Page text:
History and Development of Agro-Climatic Zones in India
Agro-climatic zones were first introduced in India in the 1970s as a means of identifying areas with similar agro-climatic conditions. The initial aim was to develop suitable cropping patterns based on the availability of resources and climatic conditions. The first report on agro-climatic zones in India was prepared by the National Commission on Agriculture (NCA) in 1976. Since then, several other reports have been prepared by various organizations, including the Indian Council of Agricultural Research (ICAR) and the National Bureau of Soil Survey and Land Use Planning (NBSSLUP). These reports have been instrumental in identifying and mapping the agro-climatic zones in India.
Over the years, the concept of agro-climatic zones has gained significance, and today, it is an essential tool for planning and implementing agricultural policies and programs in India. The 15 agro-climatic zones identified in the country cover a wide range of climatic and soil conditions, from the humid tropical climate of the Northeast to the arid desert regions of Rajasthan. The development of agro-climatic zones has helped in promoting region-specific farming practices, leading to better yields and improved quality of produce.
Understanding the Significance of Agro-Climatic Zones
Agro-climatic zones are crucial in determining the type of crops that can be cultivated in a particular region. They help in identifying the soil type, rainfall, and temperature patterns, which are essential factors in determining the crop’s suitability. For instance, crops like rice and sugarcane require high rainfall, while crops like wheat and mustard are better suited to regions with low rainfall. Similarly, regions that experience extreme temperatures are unsuitable for growing certain crops.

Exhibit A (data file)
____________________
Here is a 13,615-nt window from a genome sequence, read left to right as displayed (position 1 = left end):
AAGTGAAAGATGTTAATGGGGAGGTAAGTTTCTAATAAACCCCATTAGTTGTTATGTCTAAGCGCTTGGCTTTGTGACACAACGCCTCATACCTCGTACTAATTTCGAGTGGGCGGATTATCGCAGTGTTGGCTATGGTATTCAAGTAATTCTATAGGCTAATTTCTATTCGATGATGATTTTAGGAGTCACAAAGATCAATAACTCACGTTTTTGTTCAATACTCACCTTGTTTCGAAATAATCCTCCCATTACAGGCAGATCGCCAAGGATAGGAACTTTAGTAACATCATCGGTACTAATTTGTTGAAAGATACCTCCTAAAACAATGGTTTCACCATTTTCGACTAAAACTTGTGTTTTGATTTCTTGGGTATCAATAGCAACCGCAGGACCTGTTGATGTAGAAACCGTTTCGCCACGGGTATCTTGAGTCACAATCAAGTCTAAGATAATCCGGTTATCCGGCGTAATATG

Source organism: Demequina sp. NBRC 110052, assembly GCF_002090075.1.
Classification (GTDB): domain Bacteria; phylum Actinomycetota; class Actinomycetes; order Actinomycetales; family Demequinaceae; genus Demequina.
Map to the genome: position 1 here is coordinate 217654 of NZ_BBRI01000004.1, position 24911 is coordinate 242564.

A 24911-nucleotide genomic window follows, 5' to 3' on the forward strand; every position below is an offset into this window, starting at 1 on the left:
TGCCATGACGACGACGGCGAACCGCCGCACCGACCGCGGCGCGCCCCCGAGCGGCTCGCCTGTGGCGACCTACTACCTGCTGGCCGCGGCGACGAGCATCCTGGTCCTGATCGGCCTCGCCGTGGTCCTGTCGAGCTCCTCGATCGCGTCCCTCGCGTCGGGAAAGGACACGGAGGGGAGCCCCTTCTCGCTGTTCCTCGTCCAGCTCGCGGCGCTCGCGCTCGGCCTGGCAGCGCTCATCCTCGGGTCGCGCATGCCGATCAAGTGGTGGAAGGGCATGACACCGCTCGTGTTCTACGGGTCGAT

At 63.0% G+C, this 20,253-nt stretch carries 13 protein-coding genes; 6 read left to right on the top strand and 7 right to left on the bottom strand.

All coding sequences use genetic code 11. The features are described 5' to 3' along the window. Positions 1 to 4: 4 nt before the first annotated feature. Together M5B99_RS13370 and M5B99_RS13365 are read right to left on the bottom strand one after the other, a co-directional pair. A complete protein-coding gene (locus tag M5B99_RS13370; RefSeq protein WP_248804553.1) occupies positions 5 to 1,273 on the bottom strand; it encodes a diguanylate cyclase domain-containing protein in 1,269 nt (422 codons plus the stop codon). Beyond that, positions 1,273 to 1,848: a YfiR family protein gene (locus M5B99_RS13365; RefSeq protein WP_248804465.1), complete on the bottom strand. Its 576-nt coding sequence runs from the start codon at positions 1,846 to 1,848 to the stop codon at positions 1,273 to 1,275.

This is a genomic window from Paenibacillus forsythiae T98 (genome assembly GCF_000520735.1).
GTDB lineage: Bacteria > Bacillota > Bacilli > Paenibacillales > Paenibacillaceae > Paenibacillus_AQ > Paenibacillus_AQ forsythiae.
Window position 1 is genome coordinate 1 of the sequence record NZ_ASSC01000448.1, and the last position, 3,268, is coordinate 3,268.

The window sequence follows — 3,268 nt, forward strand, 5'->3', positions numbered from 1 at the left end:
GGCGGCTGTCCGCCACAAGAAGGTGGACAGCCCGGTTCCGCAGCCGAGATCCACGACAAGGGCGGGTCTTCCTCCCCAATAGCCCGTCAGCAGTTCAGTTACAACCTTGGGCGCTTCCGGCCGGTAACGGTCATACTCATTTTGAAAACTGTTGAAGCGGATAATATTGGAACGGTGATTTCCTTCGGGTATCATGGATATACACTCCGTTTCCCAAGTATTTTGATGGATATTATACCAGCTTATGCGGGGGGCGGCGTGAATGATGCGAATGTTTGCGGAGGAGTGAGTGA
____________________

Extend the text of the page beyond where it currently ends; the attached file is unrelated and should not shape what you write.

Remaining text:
Agro-climatic zones also help in identifying the cropping patterns that are best suited to a particular region. For example, regions with high rainfall and fertile soil are suitable for growing paddy, while regions with low rainfall and sandy soil are better suited for cultivating pulses and oilseeds. By identifying the crops and cropping patterns that are best suited to a particular region, farmers can optimize their yields and maximize their profits.
The Impact of climate change on Agro-Climatic Zones
Climate change is an increasing concern for the agriculture sector, and its impact on agro-climatic zones cannot be ignored. Changes in temperature and rainfall patterns can alter the suitability of crops in a particular region. For instance, regions that were once suitable for growing paddy may become unsuitable due to changes in rainfall patterns. Similarly, regions that were once unsuitable for certain crops may become suitable due to changes in temperature and rainfall patterns.
Climate change can also lead to the emergence of new pests and diseases, which can have a significant impact on crop yields. Droughts and floods can also cause significant damage to crops, leading to lower yields and lower-quality produce. It is, therefore, essential to take climate change into account when planning and implementing agricultural policies and programs.